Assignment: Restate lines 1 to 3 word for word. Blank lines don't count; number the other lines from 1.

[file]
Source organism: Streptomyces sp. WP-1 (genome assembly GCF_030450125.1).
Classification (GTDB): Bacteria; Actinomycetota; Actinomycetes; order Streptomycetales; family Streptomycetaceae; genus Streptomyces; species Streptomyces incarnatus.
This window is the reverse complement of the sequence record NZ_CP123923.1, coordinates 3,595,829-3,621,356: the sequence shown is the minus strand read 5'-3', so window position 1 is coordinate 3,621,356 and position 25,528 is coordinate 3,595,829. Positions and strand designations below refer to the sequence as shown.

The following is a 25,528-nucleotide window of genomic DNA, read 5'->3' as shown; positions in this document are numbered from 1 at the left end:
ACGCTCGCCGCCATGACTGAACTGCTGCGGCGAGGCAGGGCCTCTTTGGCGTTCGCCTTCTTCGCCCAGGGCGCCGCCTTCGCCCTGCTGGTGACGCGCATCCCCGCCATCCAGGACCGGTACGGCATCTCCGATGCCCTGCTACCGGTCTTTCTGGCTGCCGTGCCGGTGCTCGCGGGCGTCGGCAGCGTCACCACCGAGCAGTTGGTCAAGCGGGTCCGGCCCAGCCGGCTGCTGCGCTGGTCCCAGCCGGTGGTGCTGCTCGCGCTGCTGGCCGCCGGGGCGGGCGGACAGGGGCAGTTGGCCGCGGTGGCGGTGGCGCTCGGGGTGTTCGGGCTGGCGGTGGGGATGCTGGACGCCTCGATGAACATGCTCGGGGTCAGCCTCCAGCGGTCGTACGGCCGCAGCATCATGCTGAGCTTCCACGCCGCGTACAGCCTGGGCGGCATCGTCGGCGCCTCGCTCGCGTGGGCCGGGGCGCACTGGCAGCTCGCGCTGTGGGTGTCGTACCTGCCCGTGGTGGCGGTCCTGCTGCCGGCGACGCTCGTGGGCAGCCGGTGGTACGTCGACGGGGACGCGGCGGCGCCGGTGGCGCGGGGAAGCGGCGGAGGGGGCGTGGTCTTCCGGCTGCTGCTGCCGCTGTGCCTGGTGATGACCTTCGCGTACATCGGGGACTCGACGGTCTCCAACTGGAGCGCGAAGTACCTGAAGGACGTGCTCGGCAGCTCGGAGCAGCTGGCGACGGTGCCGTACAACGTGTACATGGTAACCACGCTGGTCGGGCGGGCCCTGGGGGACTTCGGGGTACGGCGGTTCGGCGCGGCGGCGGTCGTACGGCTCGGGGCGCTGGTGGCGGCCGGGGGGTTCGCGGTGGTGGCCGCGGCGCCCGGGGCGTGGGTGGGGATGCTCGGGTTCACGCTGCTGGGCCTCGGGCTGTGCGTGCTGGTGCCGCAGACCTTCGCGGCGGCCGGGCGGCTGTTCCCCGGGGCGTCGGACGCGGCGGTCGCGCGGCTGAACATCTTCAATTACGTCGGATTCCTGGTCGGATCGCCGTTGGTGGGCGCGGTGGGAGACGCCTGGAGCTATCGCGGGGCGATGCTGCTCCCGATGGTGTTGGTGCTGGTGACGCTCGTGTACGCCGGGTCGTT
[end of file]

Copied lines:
Source organism: Streptomyces sp. WP-1 (genome assembly GCF_030450125.1).
Classification (GTDB): Bacteria; Actinomycetota; Actinomycetes; order Streptomycetales; family Streptomycetaceae; genus Streptomyces; species Streptomyces incarnatus.
This window is the reverse complement of the sequence record NZ_CP123923.1, coordinates 3,595,829-3,621,356: the sequence shown is the minus strand read 5'-3', so window position 1 is coordinate 3,621,356 and position 25,528 is coordinate 3,595,829. Positions and strand designations below refer to the sequence as shown.